Editor’s note: This article was originally published by The National.
A few months after the beginning of the Egyptian revolution in 2011, I was in Washington DC, addressing a group of Egyptian expatriates on the situation in Egypt.
They asked me about the trial of Hosni Mubarak – a trial that I thought, at the time, might not even take place. When they asked me if it should happen, I paused, thought about some consequences that had little to do with the justice involved in such a trial, and replied “no”.
The response was lively and engaging, as it would have been anywhere Egyptians gathered.
But this week, as a new trial started – and just as quickly stopped, with the presiding judge recusing himself – the most intriguing development is that very few people seem to care about it.
I answered “no” to the question in 2011 because I thought the powers that be would never let Mr Mubarak take the stand freely, for fear that he might spill the beans about many state and international secrets. I thought counter-revolutionary actors might start all sorts of trouble to forestall a trial, and that, I believed, would be counterproductive for Egypt.
A brutal autocratic dictator he may have been, but I did not think he was worth the trouble a trial would bring, particularly as he seemed likely – at 82 and sickly – to meet his maker soon in any case.
Two years later, Egypt has moved on from Mubarak. Most Egyptians, whether for him or against him, do not appear to be particularly engaged in the process of his new trial. They are being kept busy with other matters. If they are interested in politics, it will be in the failings of Mohammed Morsi’s government, the inept nature of the opposition, the machinations of the “deep state” and its supporters or the inability of the revolutionary camp to translate lofty ideals into practical plans.
Former Brookings Expert
That last aspect of the political arena is probably the most striking when it comes to Mubarak. The revolutionaries fought, obviously, for his overthrow. But they also wanted the restructuring of the entire Egyptian state. Not only have they not seen that so far, but the revolution for which they continue to fight has been forgotten by many who initially supported it.
Indeed, for many, it is “politics as usual” – government versus opposition, and so on. Many who were in Tahrir Square in those brave days are now attacking revolutionaries who did not vote for Ahmad Shafiq in the presidential elections – the same Ahmad Shafiq whom Mubarak appointed prime minister at the height of the uprising.
That cannot be simply dismissed or swept under the rug. The reality is that many who dreamt that the revolution would bring about sweeping changes by now have been bitterly disappointed, and now consider that Mr Shafiq might have been the lesser evil after all.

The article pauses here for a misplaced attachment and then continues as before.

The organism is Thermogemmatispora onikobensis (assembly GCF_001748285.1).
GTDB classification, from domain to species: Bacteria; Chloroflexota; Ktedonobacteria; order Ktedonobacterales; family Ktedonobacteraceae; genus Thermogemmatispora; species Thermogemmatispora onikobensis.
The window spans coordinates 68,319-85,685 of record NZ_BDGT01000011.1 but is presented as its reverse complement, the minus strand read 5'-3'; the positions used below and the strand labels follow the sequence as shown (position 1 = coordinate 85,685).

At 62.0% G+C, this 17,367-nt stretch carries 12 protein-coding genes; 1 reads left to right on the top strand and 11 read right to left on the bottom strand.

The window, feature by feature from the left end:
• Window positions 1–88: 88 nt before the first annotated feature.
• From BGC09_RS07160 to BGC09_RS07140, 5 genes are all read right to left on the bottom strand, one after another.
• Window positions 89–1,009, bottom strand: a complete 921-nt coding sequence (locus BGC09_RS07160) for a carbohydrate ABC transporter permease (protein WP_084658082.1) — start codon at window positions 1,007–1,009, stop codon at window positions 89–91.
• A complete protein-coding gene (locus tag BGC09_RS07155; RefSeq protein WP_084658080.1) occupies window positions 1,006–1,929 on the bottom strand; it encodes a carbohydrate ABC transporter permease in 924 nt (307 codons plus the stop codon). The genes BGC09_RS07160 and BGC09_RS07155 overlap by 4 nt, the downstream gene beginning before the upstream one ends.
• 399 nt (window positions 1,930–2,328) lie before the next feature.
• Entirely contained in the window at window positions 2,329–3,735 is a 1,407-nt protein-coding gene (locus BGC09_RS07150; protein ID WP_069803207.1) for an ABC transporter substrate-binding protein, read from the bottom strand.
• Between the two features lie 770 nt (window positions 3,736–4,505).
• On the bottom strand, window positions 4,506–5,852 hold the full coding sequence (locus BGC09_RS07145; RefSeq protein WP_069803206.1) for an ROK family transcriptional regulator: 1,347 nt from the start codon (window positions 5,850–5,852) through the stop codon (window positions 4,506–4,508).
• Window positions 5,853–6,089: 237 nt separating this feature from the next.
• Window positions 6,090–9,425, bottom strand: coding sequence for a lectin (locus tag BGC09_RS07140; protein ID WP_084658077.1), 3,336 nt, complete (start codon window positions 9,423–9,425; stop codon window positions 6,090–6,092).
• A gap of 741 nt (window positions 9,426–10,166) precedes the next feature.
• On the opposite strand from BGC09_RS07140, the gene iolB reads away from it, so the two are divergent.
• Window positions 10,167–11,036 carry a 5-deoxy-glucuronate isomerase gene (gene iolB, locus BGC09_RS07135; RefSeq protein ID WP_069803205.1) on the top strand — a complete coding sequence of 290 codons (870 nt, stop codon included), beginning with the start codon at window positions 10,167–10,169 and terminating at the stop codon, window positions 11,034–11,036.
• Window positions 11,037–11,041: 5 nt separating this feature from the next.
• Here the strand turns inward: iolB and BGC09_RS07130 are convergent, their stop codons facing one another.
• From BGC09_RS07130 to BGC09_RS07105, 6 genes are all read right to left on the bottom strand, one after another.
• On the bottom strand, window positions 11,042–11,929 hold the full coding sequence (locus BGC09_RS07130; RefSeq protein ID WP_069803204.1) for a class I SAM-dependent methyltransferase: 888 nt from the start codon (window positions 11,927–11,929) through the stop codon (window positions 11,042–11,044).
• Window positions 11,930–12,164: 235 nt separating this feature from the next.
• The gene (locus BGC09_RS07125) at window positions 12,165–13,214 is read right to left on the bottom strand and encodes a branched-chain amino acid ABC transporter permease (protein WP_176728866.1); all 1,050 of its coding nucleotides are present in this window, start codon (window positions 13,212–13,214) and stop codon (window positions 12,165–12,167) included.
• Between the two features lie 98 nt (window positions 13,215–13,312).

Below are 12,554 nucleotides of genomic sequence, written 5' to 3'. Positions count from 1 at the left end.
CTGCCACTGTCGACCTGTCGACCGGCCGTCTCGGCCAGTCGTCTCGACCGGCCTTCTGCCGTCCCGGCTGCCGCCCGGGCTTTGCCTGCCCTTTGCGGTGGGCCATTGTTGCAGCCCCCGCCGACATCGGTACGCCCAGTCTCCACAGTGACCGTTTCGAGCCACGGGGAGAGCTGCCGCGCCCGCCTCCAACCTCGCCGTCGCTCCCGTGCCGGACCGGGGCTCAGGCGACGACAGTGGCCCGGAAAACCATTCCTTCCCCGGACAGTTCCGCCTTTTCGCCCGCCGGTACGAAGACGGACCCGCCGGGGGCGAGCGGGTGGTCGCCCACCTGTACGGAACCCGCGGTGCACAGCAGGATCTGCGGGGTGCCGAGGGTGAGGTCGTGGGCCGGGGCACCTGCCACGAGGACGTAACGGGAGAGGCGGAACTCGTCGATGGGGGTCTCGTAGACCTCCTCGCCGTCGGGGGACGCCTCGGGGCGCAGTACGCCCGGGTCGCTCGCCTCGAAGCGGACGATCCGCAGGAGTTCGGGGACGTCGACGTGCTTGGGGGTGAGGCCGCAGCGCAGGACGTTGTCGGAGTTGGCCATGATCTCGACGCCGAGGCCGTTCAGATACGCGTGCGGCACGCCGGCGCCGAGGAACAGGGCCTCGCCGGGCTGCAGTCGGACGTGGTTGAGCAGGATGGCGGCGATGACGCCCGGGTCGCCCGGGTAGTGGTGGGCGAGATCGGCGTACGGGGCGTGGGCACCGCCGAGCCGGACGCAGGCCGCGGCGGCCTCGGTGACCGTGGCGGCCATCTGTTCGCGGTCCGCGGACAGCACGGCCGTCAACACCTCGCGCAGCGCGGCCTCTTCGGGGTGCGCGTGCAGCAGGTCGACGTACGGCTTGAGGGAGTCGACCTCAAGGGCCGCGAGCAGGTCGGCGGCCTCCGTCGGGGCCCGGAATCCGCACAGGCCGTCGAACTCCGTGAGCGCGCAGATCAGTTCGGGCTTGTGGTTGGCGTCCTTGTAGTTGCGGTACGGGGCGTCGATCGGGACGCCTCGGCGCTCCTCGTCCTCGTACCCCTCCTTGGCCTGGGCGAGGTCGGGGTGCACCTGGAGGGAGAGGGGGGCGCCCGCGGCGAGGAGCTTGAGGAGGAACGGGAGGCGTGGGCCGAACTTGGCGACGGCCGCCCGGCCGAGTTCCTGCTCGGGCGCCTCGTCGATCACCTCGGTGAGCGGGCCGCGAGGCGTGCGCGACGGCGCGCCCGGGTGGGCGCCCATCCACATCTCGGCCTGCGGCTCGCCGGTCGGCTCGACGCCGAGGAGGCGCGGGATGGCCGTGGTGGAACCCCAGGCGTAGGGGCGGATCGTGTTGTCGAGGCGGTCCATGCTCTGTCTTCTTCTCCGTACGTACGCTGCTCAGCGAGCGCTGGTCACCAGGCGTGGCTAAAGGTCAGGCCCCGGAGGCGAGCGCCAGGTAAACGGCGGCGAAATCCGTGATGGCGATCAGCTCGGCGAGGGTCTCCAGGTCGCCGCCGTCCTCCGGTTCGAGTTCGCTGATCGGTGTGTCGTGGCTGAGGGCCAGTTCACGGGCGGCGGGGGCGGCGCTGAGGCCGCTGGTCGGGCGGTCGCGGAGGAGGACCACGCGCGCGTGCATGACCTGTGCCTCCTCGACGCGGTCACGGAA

It is difficult to square any support for the revolution with support for such a counter-revolutionary, who would have crushed the Tahrir uprising in its infancy if given the chance, and who calledMubarak his “role model” even after the revolt.
A year ago, at the Egyptian-American Chamber of Commerce in Cairo, Mr Shafiq said he would use executions to restore order to Egypt, and would provide Omar Suleiman, the infamous and brutal head of military intelligence, with a job if a suitable one could be found.
All of that is now forgotten – forgotten in large part because Mr Shafiq never had the opportunity to make good on any of those plans, and also in large part because the victor, Mr Morsi, has been an utter disappointment to the overwhelming majority of Egyptians.
A year after Mr Morsi’s victory, the fact that Mr Shafiq represented a full return to Mubarak’s system has been left by the wayside by many who fought against that system – because Mr Morsi’s government has proven to be so unsatisfactory.
As I passed Mubarak’s military hospital on the day his new trial was to have begun, I saw a small crowd of his supporters outside.
I found this demonstration ironic, considering that under Mubarak such a protest, in defence of someone so clearly unsupportive of the ruling regime, would never have been allowed.
More than that, however, it was to me downright bizarre that there was a crowd there – and that passers-by were waving in support. It was not support for Mubarak I sensed, but rather opposition to Mr Morsi, and to the desperate economic situation that Egyptians now find themselves living in.
There is another way to look at this, however. Perhaps the biggest irony is that a Morsi government is actually a strategic win for the revolution, in spite of Mr Morsi.
Had Mr Morsi not been elected, he would not be in power to show the Egyptian nation how utterly bankrupt the Muslim Brotherhood is. Under a Shafiq government, the Muslim Brotherhood’s popularity would probably have broken all records by now.
Under Mr Morsi, Mr Shafiq’s supporters do exist and may even increase in number. But really no non-Brotherhood leader could reveal the policy impoverishment of the Brotherhood project better than Mr Morsi is doing.
Mubarak may think he has been proven right (and judging by the smug grins in court this week, he does). But in the end it is he who is in a cage. Egyptians are now free to take on not only him and his system, but also the Brotherhood – a struggle that had to happen at some point, if only to show that Egypt has other options, better than either the Brotherhood or a return to dictatorship and autocracy.